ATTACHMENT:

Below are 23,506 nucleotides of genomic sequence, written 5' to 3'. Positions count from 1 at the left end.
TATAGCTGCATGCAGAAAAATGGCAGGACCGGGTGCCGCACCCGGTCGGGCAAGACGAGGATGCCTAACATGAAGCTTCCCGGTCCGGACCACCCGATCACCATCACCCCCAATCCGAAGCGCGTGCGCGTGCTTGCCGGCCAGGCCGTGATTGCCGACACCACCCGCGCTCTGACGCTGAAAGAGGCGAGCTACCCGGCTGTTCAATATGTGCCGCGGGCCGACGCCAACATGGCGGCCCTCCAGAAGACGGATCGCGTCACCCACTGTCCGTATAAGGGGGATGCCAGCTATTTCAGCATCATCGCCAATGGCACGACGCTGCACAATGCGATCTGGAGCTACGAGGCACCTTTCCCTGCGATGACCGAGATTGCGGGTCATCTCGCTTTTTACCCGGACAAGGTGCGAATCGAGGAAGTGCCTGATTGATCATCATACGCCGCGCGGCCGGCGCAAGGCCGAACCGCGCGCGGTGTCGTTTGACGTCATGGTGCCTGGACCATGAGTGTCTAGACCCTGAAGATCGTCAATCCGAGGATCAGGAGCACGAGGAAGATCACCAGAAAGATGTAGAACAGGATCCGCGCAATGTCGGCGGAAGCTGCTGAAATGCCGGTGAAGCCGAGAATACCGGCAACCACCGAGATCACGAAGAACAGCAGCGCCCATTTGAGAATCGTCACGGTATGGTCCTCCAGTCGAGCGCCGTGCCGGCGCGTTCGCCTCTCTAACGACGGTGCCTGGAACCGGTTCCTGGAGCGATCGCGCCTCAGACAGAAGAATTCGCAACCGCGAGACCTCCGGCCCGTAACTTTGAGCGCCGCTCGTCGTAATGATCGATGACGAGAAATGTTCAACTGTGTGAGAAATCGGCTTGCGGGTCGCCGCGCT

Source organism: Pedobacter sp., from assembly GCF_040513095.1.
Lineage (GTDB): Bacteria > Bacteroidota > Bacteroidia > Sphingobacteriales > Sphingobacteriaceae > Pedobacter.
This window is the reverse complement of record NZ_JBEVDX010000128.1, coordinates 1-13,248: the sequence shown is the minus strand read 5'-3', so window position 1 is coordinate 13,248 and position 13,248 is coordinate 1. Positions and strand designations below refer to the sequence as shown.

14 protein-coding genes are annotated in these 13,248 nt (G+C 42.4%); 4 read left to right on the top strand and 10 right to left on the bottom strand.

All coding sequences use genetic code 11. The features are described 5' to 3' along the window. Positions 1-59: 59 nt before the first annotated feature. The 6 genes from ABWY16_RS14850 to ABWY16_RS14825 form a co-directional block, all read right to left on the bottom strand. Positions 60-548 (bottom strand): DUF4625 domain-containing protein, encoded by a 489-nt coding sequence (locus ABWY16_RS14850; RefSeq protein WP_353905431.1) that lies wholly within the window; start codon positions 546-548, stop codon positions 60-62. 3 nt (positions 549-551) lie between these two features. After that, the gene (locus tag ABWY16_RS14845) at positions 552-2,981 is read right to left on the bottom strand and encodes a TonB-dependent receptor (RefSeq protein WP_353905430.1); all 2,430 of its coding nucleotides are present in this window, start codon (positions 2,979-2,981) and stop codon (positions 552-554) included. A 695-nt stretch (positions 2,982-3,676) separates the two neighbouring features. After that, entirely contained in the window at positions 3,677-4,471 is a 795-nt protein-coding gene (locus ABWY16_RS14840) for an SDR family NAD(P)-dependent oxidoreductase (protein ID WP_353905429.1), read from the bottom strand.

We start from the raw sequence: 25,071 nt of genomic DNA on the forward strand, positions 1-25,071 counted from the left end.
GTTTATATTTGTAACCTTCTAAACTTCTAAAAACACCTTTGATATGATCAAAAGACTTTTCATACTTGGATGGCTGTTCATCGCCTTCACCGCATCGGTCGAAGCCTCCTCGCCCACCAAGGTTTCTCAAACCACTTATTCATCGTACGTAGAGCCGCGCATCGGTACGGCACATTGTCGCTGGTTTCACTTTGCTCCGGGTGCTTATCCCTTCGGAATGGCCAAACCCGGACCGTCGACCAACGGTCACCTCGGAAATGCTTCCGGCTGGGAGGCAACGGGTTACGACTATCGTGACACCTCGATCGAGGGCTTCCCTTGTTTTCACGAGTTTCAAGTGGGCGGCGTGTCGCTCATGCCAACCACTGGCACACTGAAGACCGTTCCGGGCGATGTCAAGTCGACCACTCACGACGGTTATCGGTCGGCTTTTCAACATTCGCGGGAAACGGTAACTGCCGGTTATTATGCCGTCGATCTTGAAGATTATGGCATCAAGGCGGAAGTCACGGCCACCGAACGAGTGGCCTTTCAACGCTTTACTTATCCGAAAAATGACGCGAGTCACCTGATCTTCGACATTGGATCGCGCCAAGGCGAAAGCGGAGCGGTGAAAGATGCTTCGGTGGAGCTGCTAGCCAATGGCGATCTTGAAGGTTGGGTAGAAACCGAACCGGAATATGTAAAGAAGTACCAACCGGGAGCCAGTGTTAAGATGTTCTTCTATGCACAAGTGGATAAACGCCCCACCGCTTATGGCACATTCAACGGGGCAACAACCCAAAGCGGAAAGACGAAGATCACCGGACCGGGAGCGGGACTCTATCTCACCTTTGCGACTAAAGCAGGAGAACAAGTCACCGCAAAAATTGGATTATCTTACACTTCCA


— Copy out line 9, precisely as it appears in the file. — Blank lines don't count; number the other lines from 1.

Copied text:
GTTTATATTTGTAACCTTCTAAACTTCTAAAAACACCTTTGATATGATCAAAAGACTTTTCATACTTGGATGGCTGTTCATCGCCTTCACCGCATCGGTCGAAGCCTCCTCGCCCACCAAGGTTTCTCAAACCACTTATTCATCGTACGTAGAGCCGCGCATCGGTACGGCACATTGTCGCTGGTTTCACTTTGCTCCGGGTGCTTATCCCTTCGGAATGGCCAAACCCGGACCGTCGACCAACGGTCACCTCGGAAATGCTTCCGGCTGGGAGGCAACGGGTTACGACTATCGTGACACCTCGATCGAGGGCTTCCCTTGTTTTCACGAGTTTCAAGTGGGCGGCGTGTCGCTCATGCCAACCACTGGCACACTGAAGACCGTTCCGGGCGATGTCAAGTCGACCACTCACGACGGTTATCGGTCGGCTTTTCAACATTCGCGGGAAACGGTAACTGCCGGTTATTATGCCGTCGATCTTGAAGATTATGGCATCAAGGCGGAAGTCACGGCCACCGAACGAGTGGCCTTTCAACGCTTTACTTATCCGAAAAATGACGCGAGTCACCTGATCTTCGACATTGGATCGCGCCAAGGCGAAAGCGGAGCGGTGAAAGATGCTTCGGTGGAGCTGCTAGCCAATGGCGATCTTGAAGGTTGGGTAGAAACCGAACCGGAATATGTAAAGAAGTACCAACCGGGAGCCAGTGTTAAGATGTTCTTCTATGCACAAGTGGATAAACGCCCCACCGCTTATGGCACATTCAACGGGGCAACAACCCAAAGCGGAAAGACGAAGATCACCGGACCGGGAGCGGGACTCTATCTCACCTTTGCGACTAAAGCAGGAGAACAAGTCACCGCAAAAATTGGATTATCTTACACTTCCA